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Introduction to Creative Writing

English 302A
Spring 2017
Dr. Laura Bylenok
1201 William Street, #15
Ext. 1532
Office hours: MW 1pm-3pm, TR 11am-12pm, and by appointment


The Poet’s Companion, Kim Addonizio and Dorianne Laux (Norton 1997)
Imaginative Writing, Janet Burroway (4th Edition, Longman 2014)
Supplemental readings on Canvas

Course Description

Read, read, read. Read everything—trash, classics, good and bad, and see how they do it. Just like a carpenter who works as an apprentice and studies the master. Read! You’ll absorb it. Then write. –William Faulkner

This course, as an introduction to creative writing, will cover poetry and fiction. Accordingly, it is divided into two halves: the first half, taught by Professor Rochelle, focused on fiction, and the second half will focus on poetry. This division will allow you deep exploration within each of the two genres. Connections and crossovers between the genres will emerge, of course, as you become fluent with the forms, expectations, effects, and techniques of each genre.

This course begins with reading. Reading rigorously and reading ravenously, you will learn to read as writers. As we proceed, we will discuss poems from a writer’s perspective and focus on identifying how and why they are successful. In this half, we will focus on poetic techniques and elements including image, narrative, metaphor, voice, tone, speaker, and persona. We will also address sound work and effects of alliteration, assonance, consonance, as well as the effects of line breaks and white space. You will develop your own writing skills by applying the techniques and strategies learned from these texts, and through serious examination of your own and others’ work.

Goals and Objectives

Awareness. Develop an awareness of poetic techniques, and of the relation between form and content. This can be thought of as the relation between how something is said and what is said. Formal awareness (the how) is key in this course, and it includes an awareness of syntax, diction, image, symbol, metaphor, lyric and narrative progression, place, time, point of view, conflict, tension, rhythm, repetition, meter, rhyme, sound, and voice.

Strategy. Develop basic strategies for analyzing a poem from a writer’s perspective by formally breaking it down, identifying its elements, and then examining how the elements are working together to produce specific effects, and you will apply these strategies in written responses to published poems as well as your peers’ writing in the workshop.

Exercise. This is the then write part. Through journal entries, experiments, drafts, and revision, you will develop and demonstrate control over the elements in your own writing.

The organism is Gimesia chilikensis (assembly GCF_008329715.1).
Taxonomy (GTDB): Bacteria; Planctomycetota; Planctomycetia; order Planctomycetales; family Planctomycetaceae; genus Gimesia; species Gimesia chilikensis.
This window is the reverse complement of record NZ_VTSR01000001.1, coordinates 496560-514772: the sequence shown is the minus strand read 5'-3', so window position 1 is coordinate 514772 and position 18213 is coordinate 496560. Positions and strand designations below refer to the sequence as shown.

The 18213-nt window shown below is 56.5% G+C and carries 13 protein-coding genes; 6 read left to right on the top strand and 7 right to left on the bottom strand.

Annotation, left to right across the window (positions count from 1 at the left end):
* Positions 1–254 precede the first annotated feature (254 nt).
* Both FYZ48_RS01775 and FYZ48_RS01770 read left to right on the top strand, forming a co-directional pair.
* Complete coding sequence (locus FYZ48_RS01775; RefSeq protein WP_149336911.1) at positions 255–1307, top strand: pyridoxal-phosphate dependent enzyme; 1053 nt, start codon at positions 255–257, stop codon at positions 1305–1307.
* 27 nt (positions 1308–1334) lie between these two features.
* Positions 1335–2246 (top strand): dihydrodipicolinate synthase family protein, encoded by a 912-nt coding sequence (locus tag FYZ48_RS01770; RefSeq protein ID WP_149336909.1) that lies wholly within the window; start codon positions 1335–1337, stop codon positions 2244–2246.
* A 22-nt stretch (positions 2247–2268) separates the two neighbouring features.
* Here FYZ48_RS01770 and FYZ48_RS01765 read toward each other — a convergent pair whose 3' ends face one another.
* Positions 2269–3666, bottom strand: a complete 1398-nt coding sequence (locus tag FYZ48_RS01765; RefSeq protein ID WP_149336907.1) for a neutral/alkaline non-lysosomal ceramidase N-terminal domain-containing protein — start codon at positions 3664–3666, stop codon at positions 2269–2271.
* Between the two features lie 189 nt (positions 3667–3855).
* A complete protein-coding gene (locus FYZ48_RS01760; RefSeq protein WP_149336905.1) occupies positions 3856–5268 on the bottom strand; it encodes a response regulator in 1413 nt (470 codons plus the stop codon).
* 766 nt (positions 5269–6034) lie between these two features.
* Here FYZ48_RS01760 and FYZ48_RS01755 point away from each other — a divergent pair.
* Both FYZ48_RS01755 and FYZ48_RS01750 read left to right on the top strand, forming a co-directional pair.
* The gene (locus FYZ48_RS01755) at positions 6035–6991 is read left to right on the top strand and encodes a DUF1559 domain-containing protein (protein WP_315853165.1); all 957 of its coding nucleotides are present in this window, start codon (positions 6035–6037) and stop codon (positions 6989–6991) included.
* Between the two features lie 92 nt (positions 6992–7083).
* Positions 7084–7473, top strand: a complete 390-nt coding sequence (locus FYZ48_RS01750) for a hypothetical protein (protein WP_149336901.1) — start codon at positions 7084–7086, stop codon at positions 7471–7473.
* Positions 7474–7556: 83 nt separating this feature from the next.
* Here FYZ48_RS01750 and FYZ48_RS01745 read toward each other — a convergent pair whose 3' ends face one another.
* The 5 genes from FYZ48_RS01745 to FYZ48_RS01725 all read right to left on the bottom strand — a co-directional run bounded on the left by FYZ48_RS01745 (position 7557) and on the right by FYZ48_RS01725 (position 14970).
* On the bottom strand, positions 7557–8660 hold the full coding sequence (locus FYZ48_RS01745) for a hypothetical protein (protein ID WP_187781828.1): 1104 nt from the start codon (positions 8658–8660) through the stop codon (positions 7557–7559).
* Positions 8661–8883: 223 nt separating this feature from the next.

Payoff. The portfolio—your work to show off and to share, including revised poems and your own ars poetica.


Four poems. Assignments for these are on Canvas. You will revise these for the portfolio.

Six journal entries. These are exercises to help you flex and develop your poetry muscles. They are public entries, different than a private journal. You will post them to the class website, where they will mingle with others.

Workshop responses. For every poem being workshopped, for both full class and small group workshops, you will write a half-page letter addressed to the writer, offering your critical response to the work. These letters must include specific and detailed observations on particular lines, moments, and effects, as well as broader holistic comments.

Workshop intro. For each full class workshop poem, one person will be assigned the task of preparing a short introduction for the workshop. These introductions are designed to open discussion. They should include a brief analysis of formal and thematic elements, techniques, and effects, along with a few discussion questions posed for the class.

Reading attendance. You will attend at least one reading. You may attend readings by visiting writers through ELC or other readings on campus or in the community given by professional writers. In addition to readings given by visiting writers, you may attend the Thursday Poetry and Prose Readings. To receive credit for your reading attendance, on Canvas you must turn in a one-page response within one week of the reading attended. In your response, you should discuss the writer’s work directly, the presentation of the work, and/or your experience of the work, and you should address ideas that we have discussed in class.

Portfolio. This is the compilation of your work during this half of the semester, and it will include four revised poems, along with original drafts and journal entries, introduced and brought together by a critical ars poetica.

Reading Quizzes

I may give quizzes at any time based on the assigned readings. There is no fixed schedule, but in general if conversation is lively and everyone is participating there will be fewer of these. Quizzes will form part of your class participation grade.

Class and Workshop Participation

The musts: You must arrive on time. You must be prepared for class. You must have the book that is under discussion with you, and I expect that you will have read attentively and are prepared to discuss. You must bring any supplementary PDFs, either as a printed copy or on an e-reader or device from which you can easily navigate the text (no phones).

You must bring workshop copies to the class period before your scheduled workshop. The day of workshop, you will submit two copies of your workshop responses –one hard copy for the writer who is being workshopped, and one copy on Canvas for me. Include your name, the name of the writer, and the title of the piece for reference.